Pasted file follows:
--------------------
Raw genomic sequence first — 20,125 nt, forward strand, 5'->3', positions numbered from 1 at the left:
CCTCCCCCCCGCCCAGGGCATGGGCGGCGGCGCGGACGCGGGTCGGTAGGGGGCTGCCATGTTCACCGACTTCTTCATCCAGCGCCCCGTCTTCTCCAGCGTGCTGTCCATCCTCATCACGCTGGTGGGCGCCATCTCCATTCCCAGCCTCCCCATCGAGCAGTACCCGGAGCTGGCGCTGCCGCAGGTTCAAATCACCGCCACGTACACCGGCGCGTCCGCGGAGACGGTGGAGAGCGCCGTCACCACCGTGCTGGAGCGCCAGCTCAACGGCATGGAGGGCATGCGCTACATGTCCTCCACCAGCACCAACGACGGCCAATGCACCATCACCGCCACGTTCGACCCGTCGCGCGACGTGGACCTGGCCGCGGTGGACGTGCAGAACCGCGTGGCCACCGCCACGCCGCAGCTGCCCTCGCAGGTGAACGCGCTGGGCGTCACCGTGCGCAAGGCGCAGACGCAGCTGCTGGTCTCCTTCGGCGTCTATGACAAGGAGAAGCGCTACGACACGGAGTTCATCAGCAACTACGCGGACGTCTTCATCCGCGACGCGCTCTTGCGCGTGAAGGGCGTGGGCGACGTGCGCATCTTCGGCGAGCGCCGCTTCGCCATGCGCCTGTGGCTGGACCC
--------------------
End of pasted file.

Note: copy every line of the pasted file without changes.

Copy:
Raw genomic sequence first — 20,125 nt, forward strand, 5'->3', positions numbered from 1 at the left:
CCTCCCCCCCGCCCAGGGCATGGGCGGCGGCGCGGACGCGGGTCGGTAGGGGGCTGCCATGTTCACCGACTTCTTCATCCAGCGCCCCGTCTTCTCCAGCGTGCTGTCCATCCTCATCACGCTGGTGGGCGCCATCTCCATTCCCAGCCTCCCCATCGAGCAGTACCCGGAGCTGGCGCTGCCGCAGGTTCAAATCACCGCCACGTACACCGGCGCGTCCGCGGAGACGGTGGAGAGCGCCGTCACCACCGTGCTGGAGCGCCAGCTCAACGGCATGGAGGGCATGCGCTACATGTCCTCCACCAGCACCAACGACGGCCAATGCACCATCACCGCCACGTTCGACCCGTCGCGCGACGTGGACCTGGCCGCGGTGGACGTGCAGAACCGCGTGGCCACCGCCACGCCGCAGCTGCCCTCGCAGGTGAACGCGCTGGGCGTCACCGTGCGCAAGGCGCAGACGCAGCTGCTGGTCTCCTTCGGCGTCTATGACAAGGAGAAGCGCTACGACACGGAGTTCATCAGCAACTACGCGGACGTCTTCATCCGCGACGCGCTCTTGCGCGTGAAGGGCGTGGGCGACGTGCGCATCTTCGGCGAGCGCCGCTTCGCCATGCGCCTGTGGCTGGACCC